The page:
Here are two common questions we hear frequently from new clients. See if these apply to you!
Q. I haven't touched my estate plan in 10 years. What are some of the reasons that I'd need to revisit my plan, and how often should I meet with an attorney?
A. Many people review their estate plan on a regular basis, just to keep up with a busy life, and often at the same time as a review of their financial plan. This is typically done on an annual basis. At a minimum, we'd suggest reviewing your estate plan at least every three to five years, in order to ensure that any major changes in your personal and financial situation are reflected in your will.
Keep in mind that a review should be considered more frequently if various changes occur, such as:
- Significant increase/decrease in net worth, including inheritances
- Major changes in asset holdings, such as personal residence, vacation property, or rental properties
- Changes in your final wishes
- Asset protection concerns
- Retirement of yourself or spouse
- Change in state of residence
- Changes in federal or state taxation laws
- The birth or adoption of a child or grandchild
- Marriage or divorce, for yourself and possibly beneficiaries
- Death of a spouse or another family member
- Death or change in circumstances of those named as executor under a will, guardians, trustees under a trust, or agents under powers of attorney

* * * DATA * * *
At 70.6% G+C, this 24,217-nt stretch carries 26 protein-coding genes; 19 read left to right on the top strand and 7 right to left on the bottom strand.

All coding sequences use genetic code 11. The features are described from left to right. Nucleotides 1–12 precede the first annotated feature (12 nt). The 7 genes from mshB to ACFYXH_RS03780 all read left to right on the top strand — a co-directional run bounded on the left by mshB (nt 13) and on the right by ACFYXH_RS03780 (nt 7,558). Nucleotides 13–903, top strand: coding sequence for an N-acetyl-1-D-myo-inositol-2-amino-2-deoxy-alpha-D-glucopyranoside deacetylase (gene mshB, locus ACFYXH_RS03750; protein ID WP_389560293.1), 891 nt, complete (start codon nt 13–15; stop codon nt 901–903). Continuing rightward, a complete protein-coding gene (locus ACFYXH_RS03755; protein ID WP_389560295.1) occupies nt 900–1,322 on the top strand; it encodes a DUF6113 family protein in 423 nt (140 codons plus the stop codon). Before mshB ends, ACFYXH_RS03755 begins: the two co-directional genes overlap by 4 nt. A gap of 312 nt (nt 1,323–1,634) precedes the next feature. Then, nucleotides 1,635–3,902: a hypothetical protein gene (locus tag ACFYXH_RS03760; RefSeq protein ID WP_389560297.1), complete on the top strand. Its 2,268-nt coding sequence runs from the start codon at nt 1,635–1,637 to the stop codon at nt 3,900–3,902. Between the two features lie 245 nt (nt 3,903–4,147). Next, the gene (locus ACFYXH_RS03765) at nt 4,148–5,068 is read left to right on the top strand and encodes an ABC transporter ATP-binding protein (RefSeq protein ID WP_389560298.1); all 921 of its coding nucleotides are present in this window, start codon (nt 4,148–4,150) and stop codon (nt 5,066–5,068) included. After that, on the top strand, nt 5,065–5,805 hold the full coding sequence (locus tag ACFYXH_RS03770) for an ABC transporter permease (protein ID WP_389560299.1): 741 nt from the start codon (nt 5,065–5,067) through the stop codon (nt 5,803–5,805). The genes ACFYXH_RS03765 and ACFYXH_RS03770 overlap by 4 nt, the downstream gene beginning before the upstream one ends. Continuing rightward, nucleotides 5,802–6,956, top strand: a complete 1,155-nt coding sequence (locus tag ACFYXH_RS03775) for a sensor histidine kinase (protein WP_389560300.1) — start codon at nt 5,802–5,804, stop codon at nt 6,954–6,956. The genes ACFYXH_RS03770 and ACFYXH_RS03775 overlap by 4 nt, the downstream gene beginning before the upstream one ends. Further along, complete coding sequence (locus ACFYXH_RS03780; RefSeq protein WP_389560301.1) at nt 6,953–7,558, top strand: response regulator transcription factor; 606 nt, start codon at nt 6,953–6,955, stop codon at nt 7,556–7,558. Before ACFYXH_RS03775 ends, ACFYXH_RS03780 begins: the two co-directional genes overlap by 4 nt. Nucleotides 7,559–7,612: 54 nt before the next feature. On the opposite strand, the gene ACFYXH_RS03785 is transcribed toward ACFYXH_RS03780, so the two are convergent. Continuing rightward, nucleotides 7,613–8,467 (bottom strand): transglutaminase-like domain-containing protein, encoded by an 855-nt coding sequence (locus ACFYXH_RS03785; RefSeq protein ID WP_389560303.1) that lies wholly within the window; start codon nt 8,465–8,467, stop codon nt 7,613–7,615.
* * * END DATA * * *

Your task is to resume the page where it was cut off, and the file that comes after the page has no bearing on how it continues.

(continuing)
Q. My CPA suggests reviewing tax planning at year-end. Is there such a thing as "end-of-year estate planning?"
A. Yes! Actually, your tax planning strategies may bring up estate planning issues as well. Regardless, here are some items to consider:
End-of-Year Estate Planning Checklist
- Consider all of the items from the above list, as to recent changes.
- Consider revisions made necessary by recently enacted tax laws. Also, prepare for new tax laws in the coming year.
- Gather tax documents for tax return for current year.
- Review insurance policies.
- Review and inventory your list of assets for tax and insurance purposes.
- Review your beneficiary designations for 401K accounts, life insurance policies, etc., and make sure they are current and have the correct contact information.
- Review the succession plan for your family-owned business.
- Provide gifts as desired up to the annual gift tax exclusion.
- Confirm that you are taking the required minimum distribution amounts from retirement accounts and other taxable income sources.
Expert Legal Guidance
At Mortensen & Reinheimer, PC we recognize that some of the most important decisions involve protecting what you have earned, and planning to provide for your loved ones. If you need legal expertise in addressing your specific estate planning needs, please contact Mortensen & Reinheimer, PC at (714) 384-6053 to make an appointment, or use our online contact form. Our website is http://www.ocestateplanning.net.
About the author:
Tamsen R. Reinheimer, Attorney, is a Certified Specialist in Estate Planning, Trust & Probate Law (The State Bar of California Board of Legal Specialization). She has significant experience in all aspects of estate planning, trust administration, and probate. Contact Tamsen at firstname.lastname@example.org.